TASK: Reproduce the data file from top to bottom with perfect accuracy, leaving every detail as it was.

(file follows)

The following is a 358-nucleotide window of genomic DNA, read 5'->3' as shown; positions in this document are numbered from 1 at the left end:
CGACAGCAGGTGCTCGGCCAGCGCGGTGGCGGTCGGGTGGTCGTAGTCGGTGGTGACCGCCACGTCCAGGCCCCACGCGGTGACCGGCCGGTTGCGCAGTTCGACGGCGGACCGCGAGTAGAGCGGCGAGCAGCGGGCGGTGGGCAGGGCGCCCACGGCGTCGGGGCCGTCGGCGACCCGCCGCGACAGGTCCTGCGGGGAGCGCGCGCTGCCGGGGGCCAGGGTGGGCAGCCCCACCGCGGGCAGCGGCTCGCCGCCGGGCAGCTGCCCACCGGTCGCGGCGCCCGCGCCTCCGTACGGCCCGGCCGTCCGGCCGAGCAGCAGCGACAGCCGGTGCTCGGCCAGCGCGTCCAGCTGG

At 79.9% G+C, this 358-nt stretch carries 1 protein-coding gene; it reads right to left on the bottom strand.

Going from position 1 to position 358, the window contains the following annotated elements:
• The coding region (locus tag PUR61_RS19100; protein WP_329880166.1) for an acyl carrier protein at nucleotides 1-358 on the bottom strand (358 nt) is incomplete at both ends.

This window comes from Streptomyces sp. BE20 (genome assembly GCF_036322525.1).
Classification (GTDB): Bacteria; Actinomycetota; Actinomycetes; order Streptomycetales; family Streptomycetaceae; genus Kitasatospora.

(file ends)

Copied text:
The following is a 358-nucleotide window of genomic DNA, read 5'->3' as shown; positions in this document are numbered from 1 at the left end:
CGACAGCAGGTGCTCGGCCAGCGCGGTGGCGGTCGGGTGGTCGTAGTCGGTGGTGACCGCCACGTCCAGGCCCCACGCGGTGACCGGCCGGTTGCGCAGTTCGACGGCGGACCGCGAGTAGAGCGGCGAGCAGCGGGCGGTGGGCAGGGCGCCCACGGCGTCGGGGCCGTCGGCGACCCGCCGCGACAGGTCCTGCGGGGAGCGCGCGCTGCCGGGGGCCAGGGTGGGCAGCCCCACCGCGGGCAGCGGCTCGCCGCCGGGCAGCTGCCCACCGGTCGCGGCGCCCGCGCCTCCGTACGGCCCGGCCGTCCGGCCGAGCAGCAGCGACAGCCGGTGCTCGGCCAGCGCGTCCAGCTGG

At 79.9% G+C, this 358-nt stretch carries 1 protein-coding gene; it reads right to left on the bottom strand.

Going from position 1 to position 358, the window contains the following annotated elements:
• The coding region (locus tag PUR61_RS19100; protein WP_329880166.1) for an acyl carrier protein at nucleotides 1-358 on the bottom strand (358 nt) is incomplete at both ends.

This window comes from Streptomyces sp. BE20 (genome assembly GCF_036322525.1).
Classification (GTDB): Bacteria; Actinomycetota; Actinomycetes; order Streptomycetales; family Streptomycetaceae; genus Kitasatospora.